In fact there are few indications, in the chilly world outside the brewery, of enthusiasm for the massive changes Mr Sanders promises. His success in 2016 mainly reflected dissatisfaction with Mrs Clinton. And notwithstanding a long-standing and continued leftward drift among Democrats, to which he has contributed, his ideas remain fairly marginal. Mr Sanders’s most popular policy, a universal expansion of Medicare, is backed by 38% of Democrats. That is significant, but hardly augurs the stampede of radical activism he foresees. Despite possessing advantages that most of his Democratic opponents would kill for—including near-total name recognition and an ability to raise millions from his enthusiasts online—Mr Sanders has consistently polled under 20%, less than half the vote-share he won in 2016. He has never looked like challenging Joe Biden as the Democratic front-runner.
Yet two weeks before Iowans get things started, and despite only a modest uptick in his polling, Mr Sanders has started to look more imposing. His fundraising is going gangbusters. He is surging in betting markets. Three months ago they gave him a 6% chance of victory; now he is at 29%. The Democratic establishment is alarmed—led by Mrs Clinton, who this week trailed her assessment of Mr Sanders in a forthcoming documentary: “Nobody likes him, nobody wants to work with him.” What has changed?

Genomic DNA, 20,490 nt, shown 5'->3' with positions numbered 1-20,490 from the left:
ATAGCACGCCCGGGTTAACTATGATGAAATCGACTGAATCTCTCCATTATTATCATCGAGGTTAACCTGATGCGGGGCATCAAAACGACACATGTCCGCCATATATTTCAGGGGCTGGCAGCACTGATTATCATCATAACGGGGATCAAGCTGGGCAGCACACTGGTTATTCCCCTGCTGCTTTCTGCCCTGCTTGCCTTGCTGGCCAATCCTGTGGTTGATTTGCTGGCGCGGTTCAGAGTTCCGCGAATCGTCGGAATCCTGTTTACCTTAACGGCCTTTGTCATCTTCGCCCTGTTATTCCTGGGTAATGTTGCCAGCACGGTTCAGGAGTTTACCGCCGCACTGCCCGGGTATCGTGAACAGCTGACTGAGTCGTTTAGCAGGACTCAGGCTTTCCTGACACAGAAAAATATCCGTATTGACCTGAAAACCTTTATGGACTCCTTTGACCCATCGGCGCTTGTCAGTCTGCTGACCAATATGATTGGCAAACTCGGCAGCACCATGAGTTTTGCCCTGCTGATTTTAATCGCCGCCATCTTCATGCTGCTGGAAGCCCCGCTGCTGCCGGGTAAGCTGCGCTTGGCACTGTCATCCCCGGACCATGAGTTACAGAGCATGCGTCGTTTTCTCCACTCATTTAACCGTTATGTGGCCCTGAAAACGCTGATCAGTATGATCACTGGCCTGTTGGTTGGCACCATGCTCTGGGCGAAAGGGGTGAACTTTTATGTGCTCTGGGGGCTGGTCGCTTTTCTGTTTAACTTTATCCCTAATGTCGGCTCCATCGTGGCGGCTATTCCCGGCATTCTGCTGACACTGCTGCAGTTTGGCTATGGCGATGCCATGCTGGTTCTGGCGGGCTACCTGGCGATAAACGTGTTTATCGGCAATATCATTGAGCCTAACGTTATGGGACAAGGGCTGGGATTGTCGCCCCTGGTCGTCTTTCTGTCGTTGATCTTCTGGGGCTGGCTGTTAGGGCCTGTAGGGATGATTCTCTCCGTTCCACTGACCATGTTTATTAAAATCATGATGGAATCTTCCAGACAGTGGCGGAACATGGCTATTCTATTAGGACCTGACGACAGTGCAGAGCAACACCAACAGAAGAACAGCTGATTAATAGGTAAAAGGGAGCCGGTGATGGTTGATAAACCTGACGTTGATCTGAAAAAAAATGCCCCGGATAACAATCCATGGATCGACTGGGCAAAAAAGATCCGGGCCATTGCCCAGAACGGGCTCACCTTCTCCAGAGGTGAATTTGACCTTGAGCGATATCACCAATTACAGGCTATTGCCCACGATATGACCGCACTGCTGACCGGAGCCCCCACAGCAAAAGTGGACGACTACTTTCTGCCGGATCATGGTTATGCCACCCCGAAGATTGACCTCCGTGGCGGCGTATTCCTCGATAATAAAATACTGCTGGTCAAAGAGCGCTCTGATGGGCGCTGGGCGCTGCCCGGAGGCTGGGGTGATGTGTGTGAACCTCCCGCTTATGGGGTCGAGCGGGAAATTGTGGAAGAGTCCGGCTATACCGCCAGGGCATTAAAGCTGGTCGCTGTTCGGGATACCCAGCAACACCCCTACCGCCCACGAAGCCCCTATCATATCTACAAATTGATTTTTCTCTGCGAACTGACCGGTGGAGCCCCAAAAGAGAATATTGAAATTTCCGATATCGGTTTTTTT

As in 2016, Mr Sanders is drawing strength from his opponents’ weaknesses. Mr Biden, a wearier and less articulate septuagenarian, has dominated but failed to unite the centre-left. Sitting atop the Democrats’ biggest faction like a wet sponge, the former vice-president has dampened its ardour, while stifling more inspiring moderates such as Pete Buttigieg. Mr Sanders’s rival on the left, Elizabeth Warren, has meanwhile faltered. By trying to appeal to left-wingers and moderates, she has irritated both. This has made Mr Sanders’s small but committed minority of supporters more significant. If he can unite the left, by convincingly outperforming Ms Warren in the early states, while the centre-left remains divided, he could establish a useful early lead. And Mr Sanders’s especially strong polling in Iowa, New Hampshire and Nevada, where he is currently tied with Mr Biden, suggests this may be on the cards. It was the means by which Donald Trump, another populist with a small but zealous base, won the Republican nomination.